Today, we have seen the rise of startups in the late 2000’s and the past few years. The rise of the daily deals sites – like Nhom Mua (at one time valued at over $60 million), Hotdeal (receives 8,000 deliveries per day), CungMua (now has over two million accounts), and MuaChung (operates under VC Corp) – is a profound indication that new startups can enter spaces that VNG cannot. All of these were founded around the same time: 2010. They slowly paved the way for Vietnamese ecommerce to rise. At the same time, a viable B2C ecommerce site has risen since 2010 in the form of Tiki.vn. It started out with books, thus competing with Vinabook (founded by the same person as Hotdeal). Rumor has it that Tiki.vn is valued in excess of US$10 million. Ecommerce is not only a land dominated by the big-hitters like Rocket Internet or Vat Gia.
One startup looks set to challenge VNG – let battle commence
But these globally competing startups are also not the only promising startups in Vietnam. There’s also a number of strong startups in the domestic market. This includes Appota, ME Corp, mWork, Soha, Nhac Cua Tui, CocCoc, and more. They all come from the late 2000’s and now each have staff of over 100 people. They cannot be ignored when you are thinking of powerful new startups out of Vietnam.
I’ve noted in an earlier article that Appota is a clear and present danger to VNG. It represents what VNG would like to be in the mobile space and I believe there’s an upcoming battle between these two companies in the mobile space. Appota has built a mobile platform that can serve up games easily for developers and to users. Its revenue per month is now equal to what it was making quarterly last year.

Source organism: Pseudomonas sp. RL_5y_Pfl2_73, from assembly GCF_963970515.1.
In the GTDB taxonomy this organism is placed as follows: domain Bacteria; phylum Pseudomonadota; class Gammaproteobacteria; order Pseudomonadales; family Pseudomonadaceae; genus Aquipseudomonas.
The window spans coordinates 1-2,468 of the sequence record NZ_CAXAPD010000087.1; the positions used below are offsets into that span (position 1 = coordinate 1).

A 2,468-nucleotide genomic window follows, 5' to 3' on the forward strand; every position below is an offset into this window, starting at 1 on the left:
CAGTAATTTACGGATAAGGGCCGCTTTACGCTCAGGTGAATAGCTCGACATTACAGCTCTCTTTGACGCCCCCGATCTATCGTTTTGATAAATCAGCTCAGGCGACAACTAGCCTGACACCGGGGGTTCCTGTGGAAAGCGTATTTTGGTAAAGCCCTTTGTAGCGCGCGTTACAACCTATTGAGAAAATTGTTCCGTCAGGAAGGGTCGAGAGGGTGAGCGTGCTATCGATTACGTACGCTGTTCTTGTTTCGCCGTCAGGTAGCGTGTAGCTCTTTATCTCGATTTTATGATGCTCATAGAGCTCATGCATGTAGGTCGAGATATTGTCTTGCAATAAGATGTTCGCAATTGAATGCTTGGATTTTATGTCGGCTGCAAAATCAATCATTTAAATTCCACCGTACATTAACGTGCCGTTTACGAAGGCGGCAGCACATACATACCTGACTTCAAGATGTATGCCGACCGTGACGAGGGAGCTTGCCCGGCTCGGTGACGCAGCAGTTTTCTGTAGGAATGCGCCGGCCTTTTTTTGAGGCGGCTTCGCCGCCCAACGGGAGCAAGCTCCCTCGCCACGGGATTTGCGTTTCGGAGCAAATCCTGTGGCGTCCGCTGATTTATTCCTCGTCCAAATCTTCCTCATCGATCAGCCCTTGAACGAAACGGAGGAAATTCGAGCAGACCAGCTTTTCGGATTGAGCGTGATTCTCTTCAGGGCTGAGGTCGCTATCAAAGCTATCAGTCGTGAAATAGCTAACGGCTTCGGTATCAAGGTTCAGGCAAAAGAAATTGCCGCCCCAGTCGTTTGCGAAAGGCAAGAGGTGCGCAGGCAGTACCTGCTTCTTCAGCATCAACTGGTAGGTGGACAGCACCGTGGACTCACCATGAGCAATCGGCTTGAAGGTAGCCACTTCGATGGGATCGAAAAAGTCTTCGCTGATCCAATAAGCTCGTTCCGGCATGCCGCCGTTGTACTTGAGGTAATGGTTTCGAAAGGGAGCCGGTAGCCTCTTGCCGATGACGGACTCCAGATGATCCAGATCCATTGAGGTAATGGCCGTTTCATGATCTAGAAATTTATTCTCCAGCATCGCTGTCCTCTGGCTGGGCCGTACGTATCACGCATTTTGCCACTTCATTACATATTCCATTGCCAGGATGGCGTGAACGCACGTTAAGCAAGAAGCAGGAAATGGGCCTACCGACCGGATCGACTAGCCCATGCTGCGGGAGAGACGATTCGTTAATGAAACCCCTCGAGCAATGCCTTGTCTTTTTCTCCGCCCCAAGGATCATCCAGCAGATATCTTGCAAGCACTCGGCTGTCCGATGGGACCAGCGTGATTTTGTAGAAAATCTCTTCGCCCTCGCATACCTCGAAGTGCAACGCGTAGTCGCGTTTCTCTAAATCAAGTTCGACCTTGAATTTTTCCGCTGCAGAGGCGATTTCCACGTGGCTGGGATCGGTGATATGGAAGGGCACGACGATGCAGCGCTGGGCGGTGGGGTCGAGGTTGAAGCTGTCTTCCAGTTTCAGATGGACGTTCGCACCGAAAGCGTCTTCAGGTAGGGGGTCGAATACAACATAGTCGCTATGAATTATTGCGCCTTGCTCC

Nhac Cua Tui is also a strong startup in the music space. In 2013, it had over eight million users with over three million users using it on a daily basis.
Tiki.vn is a strong ecommerce startup that has been able to compete in an area VNG did not do well in with 123.vn, a B2C ecommerce site. Recently, VNG was rumored to have shuffled its 123.vn ecommerce staff into new divisions. Tiki.vn has, on the other hand, received a series B funding round from Sumitomo, a Japanese venture firm. Tiki.vn is now pitted to battle against Rocket Internet’s massive Lazada Vietnam.
Coc Coc, a Russian venture-backed search engine, is one of the heavy lifters in Vietnam’s search engine market. They’ve spent over $17 million on amassing a huge 400+ technical team and have gotten over 1.7 million daily active users for its browser, Co Rom. Its search engine has also seen steady growth in taking on Google in Vietnam.
And the innovation keeps coming
We are still seeing more startups come out of Vietnam’s woodwork. In fact, it can be argued that in the last three years, we’ve seen more startups come out onto the market than ever before. This includes very specialist stuff like anti-theft startups like Setech Viet and SmartBike, niche ecommerce sites like Ahometo and GiayTot, and transportation-oriented startups like VeXeRe and Baolau.vn. Vietnamese startups are pushing into totally new frontiers outside of the gaming market.
In a very interesting thread on Vietnam’s Launch Facebook group, where most of the country’s startup folks go to talk shop, VNG was compared to an older, more robust motorbike, whereas the younger new startups resemble newer, faster motorbike models – those are the ones chipping away at many new areas in a bigger market. Seeing it in this way is a more broad and fair look at the growing ecosystem in Vietnam.